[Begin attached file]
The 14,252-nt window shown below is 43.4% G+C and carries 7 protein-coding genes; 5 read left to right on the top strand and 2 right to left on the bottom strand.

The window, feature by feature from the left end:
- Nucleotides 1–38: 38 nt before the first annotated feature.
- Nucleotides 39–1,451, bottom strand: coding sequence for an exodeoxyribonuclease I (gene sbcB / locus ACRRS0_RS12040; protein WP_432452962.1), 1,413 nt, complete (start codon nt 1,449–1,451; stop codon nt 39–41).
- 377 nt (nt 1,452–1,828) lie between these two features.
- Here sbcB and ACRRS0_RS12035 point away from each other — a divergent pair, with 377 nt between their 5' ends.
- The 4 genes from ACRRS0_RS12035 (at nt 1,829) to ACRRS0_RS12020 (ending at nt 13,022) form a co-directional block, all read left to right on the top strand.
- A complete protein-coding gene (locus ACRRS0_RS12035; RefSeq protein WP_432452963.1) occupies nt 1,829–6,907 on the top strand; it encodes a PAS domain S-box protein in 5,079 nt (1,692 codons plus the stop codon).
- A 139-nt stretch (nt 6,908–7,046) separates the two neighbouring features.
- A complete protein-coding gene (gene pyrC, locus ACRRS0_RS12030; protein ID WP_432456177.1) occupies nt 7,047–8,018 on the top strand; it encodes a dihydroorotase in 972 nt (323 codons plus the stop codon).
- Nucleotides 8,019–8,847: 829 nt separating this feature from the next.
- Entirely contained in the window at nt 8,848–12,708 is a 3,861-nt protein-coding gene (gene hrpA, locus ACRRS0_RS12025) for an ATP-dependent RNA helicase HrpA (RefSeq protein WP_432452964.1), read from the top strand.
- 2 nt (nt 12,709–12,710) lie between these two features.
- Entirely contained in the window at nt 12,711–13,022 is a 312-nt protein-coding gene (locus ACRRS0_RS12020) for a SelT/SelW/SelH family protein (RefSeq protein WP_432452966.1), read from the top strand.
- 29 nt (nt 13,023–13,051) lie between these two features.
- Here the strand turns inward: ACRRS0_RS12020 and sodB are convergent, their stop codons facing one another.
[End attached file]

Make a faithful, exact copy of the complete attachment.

The 14,252-nt window shown below is 43.4% G+C and carries 7 protein-coding genes; 5 read left to right on the top strand and 2 right to left on the bottom strand.

The window, feature by feature from the left end:
- Nucleotides 1–38: 38 nt before the first annotated feature.
- Nucleotides 39–1,451, bottom strand: coding sequence for an exodeoxyribonuclease I (gene sbcB / locus ACRRS0_RS12040; protein WP_432452962.1), 1,413 nt, complete (start codon nt 1,449–1,451; stop codon nt 39–41).
- 377 nt (nt 1,452–1,828) lie between these two features.
- Here sbcB and ACRRS0_RS12035 point away from each other — a divergent pair, with 377 nt between their 5' ends.
- The 4 genes from ACRRS0_RS12035 (at nt 1,829) to ACRRS0_RS12020 (ending at nt 13,022) form a co-directional block, all read left to right on the top strand.
- A complete protein-coding gene (locus ACRRS0_RS12035; RefSeq protein WP_432452963.1) occupies nt 1,829–6,907 on the top strand; it encodes a PAS domain S-box protein in 5,079 nt (1,692 codons plus the stop codon).
- A 139-nt stretch (nt 6,908–7,046) separates the two neighbouring features.
- A complete protein-coding gene (gene pyrC, locus ACRRS0_RS12030; protein ID WP_432456177.1) occupies nt 7,047–8,018 on the top strand; it encodes a dihydroorotase in 972 nt (323 codons plus the stop codon).
- Nucleotides 8,019–8,847: 829 nt separating this feature from the next.
- Entirely contained in the window at nt 8,848–12,708 is a 3,861-nt protein-coding gene (gene hrpA, locus ACRRS0_RS12025) for an ATP-dependent RNA helicase HrpA (RefSeq protein WP_432452964.1), read from the top strand.
- 2 nt (nt 12,709–12,710) lie between these two features.
- Entirely contained in the window at nt 12,711–13,022 is a 312-nt protein-coding gene (locus ACRRS0_RS12020) for a SelT/SelW/SelH family protein (RefSeq protein WP_432452966.1), read from the top strand.
- 29 nt (nt 13,023–13,051) lie between these two features.
- Here the strand turns inward: ACRRS0_RS12020 and sodB are convergent, their stop codons facing one another.